Discussion What if you could be that proverbial fly on the wall for a single Civil War event?

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Jun 27, 2017
Amazing, almost every single response to this question, elicited an "OH YEAH" from me. When I got to the first mention of witnessing the scene between Lee and Grant at Appomattox, it struck me that as compelling as that scene would have been, the next day would have been more so. What was the atmosphere when Lee's army stacked arms and marched through the Union troops lining the way. What was the atmosphere? How did the defeated Rebels act? What was the attitude of the Union troops lining their way. Were the Rebels dejected? Were the Yankees respectful?

I have read many fictional accounts that emphasize the solemnity of the occasion; the mutual respect shown by each side, acknowledging their former foes accomplishments.
 

NDR5thNY

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Amazing, almost every single response to this question, elicited an "OH YEAH" from me. When I got to the first mention of witnessing the scene between Lee and Grant at Appomattox, it struck me that as compelling as that scene would have been, the next day would have been more so. What was the atmosphere when Lee's army stacked arms and marched through the Union troops lining the way. What was the atmosphere? How did the defeated Rebels act? What was the attitude of the Union troops lining their way. Were the Rebels dejected? Were the Yankees respectful?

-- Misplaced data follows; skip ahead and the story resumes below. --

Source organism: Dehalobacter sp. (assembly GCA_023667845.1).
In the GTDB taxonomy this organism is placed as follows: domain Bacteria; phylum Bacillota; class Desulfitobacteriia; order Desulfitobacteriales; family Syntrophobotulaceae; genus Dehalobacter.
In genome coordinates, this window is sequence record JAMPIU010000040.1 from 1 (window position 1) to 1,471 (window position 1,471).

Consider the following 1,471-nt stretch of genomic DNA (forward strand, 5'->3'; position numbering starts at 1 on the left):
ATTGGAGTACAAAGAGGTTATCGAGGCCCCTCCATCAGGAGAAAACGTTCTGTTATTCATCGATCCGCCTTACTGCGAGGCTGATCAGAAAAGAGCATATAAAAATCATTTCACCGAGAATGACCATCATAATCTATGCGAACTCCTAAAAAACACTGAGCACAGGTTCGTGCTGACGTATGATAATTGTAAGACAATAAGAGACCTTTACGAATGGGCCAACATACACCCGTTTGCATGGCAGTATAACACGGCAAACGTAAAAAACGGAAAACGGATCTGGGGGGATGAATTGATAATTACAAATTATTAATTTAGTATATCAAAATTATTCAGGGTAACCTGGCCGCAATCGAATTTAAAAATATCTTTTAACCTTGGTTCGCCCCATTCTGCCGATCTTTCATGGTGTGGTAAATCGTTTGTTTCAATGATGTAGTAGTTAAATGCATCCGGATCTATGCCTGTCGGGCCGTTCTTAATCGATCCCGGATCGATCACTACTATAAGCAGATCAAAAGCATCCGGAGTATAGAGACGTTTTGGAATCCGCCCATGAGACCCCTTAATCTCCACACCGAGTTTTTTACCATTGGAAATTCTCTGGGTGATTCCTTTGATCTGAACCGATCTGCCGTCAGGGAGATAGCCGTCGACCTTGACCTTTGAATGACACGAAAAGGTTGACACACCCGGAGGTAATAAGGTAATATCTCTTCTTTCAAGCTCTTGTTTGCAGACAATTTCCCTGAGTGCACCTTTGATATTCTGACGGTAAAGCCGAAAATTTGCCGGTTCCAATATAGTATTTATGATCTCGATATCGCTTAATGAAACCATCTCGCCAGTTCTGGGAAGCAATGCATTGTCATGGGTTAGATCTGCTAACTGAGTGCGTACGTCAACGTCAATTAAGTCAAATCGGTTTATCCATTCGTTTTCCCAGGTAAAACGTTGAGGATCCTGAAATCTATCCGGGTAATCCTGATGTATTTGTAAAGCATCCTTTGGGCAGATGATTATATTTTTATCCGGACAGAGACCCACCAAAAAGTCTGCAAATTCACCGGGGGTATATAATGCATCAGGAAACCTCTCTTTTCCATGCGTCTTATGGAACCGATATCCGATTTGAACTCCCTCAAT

I have read many fictional accounts that emphasize the solemnity of the occasion; the mutual respect shown by each side, acknowledging their former foes accomplishments.
The Confederates were understandably despondent but the Yankees were very gracious! There is an excellent account in the history of the 26 TH North Carolina Troops. The title is “Covered with Glory.”
 

Lubliner

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Amazing, almost every single response to this question, elicited an "OH YEAH" from me. When I got to the first mention of witnessing the scene between Lee and Grant at Appomattox, it struck me that as compelling as that scene would have been, the next day would have been more so. What was the atmosphere when Lee's army stacked arms and marched through the Union troops lining the way. What was the atmosphere? How did the defeated Rebels act? What was the attitude of the Union troops lining their way. Were the Rebels dejected? Were the Yankees respectful?

I have read many fictional accounts that emphasize the solemnity of the occasion; the mutual respect shown by each side, acknowledging their former foes accomplishments.
Chamberlain from Maine wrote of that final scene in one of his books.
Lubliner.
 

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